Bruin Sports Analytics
Predicting the 2023 NHL Stanley Cup Winner
By: Albert Carreno
As we reach the end of winter and enter the start of spring, hockey fans only have one thing on their minds: the NHL Stanley Cup playoffs. In 1917, the NHL was established as a professional sports league, but only included six Canadian teams. 106 years later, the league has come a long way, now boasting 32 different teams: 7 from Canada and 25 from the United States. Back when the league was first established, there were not many hockey fans. It was a relatively new sport and all the interest (at least in the US) was on sports like baseball. However nowadays, playoff games amass an average viewership of nearly 5 million people, which rivals the average viewership of MLB playoff games. Regardless, the millions of hockey fans out there eagerly awaiting the playoffs are also likely debating which team is going to win the Stanley Cup this year, bringing me to the main subject of this article. Compared to previous years, the competition is stiff this season in the NHL. An incredibly talented and stacked Eastern Conference opposite an exciting, wide open western conference promises a lot of late season and playoff drama. Among the teams this year, there seem to be several favorites: the Boston Bruins, who are putting together a historic season and challenging the best regular season record in NHL history; the Toronto Maple Leafs, who are backed by superstar forwards like Auston Matthews, William Nylander, and Mitch Marner and were incredibly aggressive at the trade deadline, acquiring much needed defensive pieces; and of course you can’t forget the Colorado Avalanche, the reigning champions who still boast an excellent squad powered by a dynamic offense. Well, I’m here to tell you that I don’t think any of these teams will take home the championship. I’m here to present the case for the Carolina Hurricanes, who I believe have the greatest chance at winning the Stanley Cup.
However, before I can substantiate my bold claim that the Hurricanes are the team most likely to win it all, we need to explore an important question: what goes into a Stanley Cup caliber team? To do this, I have compiled a significant amount of data and information on the last 15 Stanley Cup winners (advanced stats and analytics are only available from the 2007-08 season onwards). We will use this data to determine what factors are most important in evaluating whether a team has what it takes to win the championship. The first few metrics that stand out are goals per game, goals against per game, and Corsi%. The former two statistics just indicate the average amount of goals a team scores and allows per game (not counting overtime). I made sure to only look at the even strength versions of these two statistics, so goals scored on the power play or penalty kill do not count in the calculations. In hockey, when a player takes a penalty by breaking a rule of some kind, typically involving unnecessary physical contact or inappropriate use of his stick, he is sent to the penalty box for (usually) two minutes. During this time, the team is not allowed to replace the player in the box, giving the opposing team a one-man advantage and making it easier for them to score goals. This is why even strength statistics are needed here; otherwise, the statistics would not be as reflective of a team’s true ability to score and prevent goals since they are either at a significant advantage or disadvantage. As for Corsi%, it is a bit more complex, but still very easy to understand. What this metric does is serve as a proxy for puck possession; it is the ratio of all shot attempts, including blocked shots and shots missing the net, taken by a team to all shot attempts taken by their opposition. Now that we understand what these statistics do, here are a few histograms demonstrating how the last 15 Stanley Cup winners performed in them.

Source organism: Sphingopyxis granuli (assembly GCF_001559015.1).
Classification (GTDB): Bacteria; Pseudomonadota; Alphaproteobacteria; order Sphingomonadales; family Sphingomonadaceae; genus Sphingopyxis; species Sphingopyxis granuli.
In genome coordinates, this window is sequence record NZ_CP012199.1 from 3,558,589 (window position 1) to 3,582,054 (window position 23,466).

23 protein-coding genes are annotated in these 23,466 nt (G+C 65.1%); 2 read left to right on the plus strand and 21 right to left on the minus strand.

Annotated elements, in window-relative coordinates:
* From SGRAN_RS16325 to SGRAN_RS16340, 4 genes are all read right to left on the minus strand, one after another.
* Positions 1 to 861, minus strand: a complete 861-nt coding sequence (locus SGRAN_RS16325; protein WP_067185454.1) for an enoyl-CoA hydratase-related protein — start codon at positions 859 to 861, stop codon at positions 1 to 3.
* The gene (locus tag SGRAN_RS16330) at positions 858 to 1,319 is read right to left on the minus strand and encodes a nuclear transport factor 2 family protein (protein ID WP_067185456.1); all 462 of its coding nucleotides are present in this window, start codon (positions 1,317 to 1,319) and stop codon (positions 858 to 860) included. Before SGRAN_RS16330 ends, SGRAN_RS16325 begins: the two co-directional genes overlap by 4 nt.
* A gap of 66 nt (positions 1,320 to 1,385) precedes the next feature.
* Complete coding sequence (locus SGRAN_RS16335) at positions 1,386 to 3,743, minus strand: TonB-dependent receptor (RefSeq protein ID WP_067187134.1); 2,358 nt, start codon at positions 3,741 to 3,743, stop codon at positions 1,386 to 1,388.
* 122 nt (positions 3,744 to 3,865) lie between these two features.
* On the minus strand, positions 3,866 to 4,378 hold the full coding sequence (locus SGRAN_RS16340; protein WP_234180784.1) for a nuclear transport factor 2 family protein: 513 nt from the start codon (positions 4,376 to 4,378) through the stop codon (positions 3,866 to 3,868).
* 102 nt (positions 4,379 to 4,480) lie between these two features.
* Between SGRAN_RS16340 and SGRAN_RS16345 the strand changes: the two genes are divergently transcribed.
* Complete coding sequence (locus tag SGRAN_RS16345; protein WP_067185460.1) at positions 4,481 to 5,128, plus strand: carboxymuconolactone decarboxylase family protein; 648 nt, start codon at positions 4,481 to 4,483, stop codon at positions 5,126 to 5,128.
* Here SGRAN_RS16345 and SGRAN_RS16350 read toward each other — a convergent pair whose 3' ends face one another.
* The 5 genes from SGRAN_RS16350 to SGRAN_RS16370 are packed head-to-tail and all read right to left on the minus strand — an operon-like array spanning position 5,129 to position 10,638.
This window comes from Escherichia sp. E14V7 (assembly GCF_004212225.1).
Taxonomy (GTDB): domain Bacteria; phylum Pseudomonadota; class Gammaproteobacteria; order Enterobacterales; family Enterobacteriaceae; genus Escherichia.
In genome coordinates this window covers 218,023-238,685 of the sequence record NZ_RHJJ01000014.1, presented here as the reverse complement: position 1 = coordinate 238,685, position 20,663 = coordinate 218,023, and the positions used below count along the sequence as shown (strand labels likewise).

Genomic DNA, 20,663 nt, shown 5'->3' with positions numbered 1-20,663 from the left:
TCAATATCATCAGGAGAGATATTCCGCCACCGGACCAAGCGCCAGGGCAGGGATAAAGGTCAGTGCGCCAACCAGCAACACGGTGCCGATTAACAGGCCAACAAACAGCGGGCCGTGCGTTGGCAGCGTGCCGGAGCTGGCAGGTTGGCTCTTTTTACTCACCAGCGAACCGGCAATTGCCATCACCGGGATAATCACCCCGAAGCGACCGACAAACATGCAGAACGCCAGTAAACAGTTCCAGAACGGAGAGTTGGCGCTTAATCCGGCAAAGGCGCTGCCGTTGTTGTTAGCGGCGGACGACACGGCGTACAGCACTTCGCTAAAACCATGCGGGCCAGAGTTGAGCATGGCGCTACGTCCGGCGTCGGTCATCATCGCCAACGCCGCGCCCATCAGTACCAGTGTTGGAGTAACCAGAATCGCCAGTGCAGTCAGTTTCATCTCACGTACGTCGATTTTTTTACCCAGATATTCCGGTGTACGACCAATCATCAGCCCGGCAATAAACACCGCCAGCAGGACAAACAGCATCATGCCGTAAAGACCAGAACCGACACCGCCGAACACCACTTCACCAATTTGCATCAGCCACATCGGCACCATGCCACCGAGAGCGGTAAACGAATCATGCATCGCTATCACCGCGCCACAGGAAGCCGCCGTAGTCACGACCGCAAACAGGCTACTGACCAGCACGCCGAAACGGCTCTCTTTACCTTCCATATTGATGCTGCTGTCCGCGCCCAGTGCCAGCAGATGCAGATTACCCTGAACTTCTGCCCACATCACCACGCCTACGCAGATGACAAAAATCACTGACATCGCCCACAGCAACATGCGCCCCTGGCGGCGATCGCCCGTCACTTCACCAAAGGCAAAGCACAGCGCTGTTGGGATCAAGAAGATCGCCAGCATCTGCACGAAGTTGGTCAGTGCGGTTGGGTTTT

As we can see, an overwhelming number of Stanley Cup winners over the last 15 years were in the top 10 for goals per game and goals against per game at even strength as well as Corsi%. 11 out of 15 were in the top 10 for goals per game, 12 were in the top 10 for goals against per game, and 11 were in the top 10 for Corsi%. There are two important conclusions we can gather from this data. First is that balanced teams are in a better position to win; top heavy teams that exclusively rely on offense and brute force or defensive minded teams that lean a lot on their goaltenders and blocking lots of shots tend to not come away with the Stanley Cup in general. Secondly, it is that puck possession and shooting tenacity matters. A lot of these Stanley Cup teams gave themselves an opportunity to win every game by taking a lot of shots and not giving the puck up to the opposition that easily. They were determined to get shots off and consistently test the goaltender they were facing. To accomplish this, it seems that they were able to carry the puck into the offensive zone and keep it there for longer periods of time than their competition. What’s more, many of these teams also seem to have played a highly efficient and structured defensive game as well by not allowing opposing skaters to even get many shot attempts off. Since Corsi is a ratio, we can conclude that these teams were just as good at pressuring their opponents when they had the puck and not allowing them many scoring chances, thereby controlling ownership of the puck most of the game. With these insights in mind, let us now briefly focus our attention on how much goaltending matters in winning the Stanley Cup.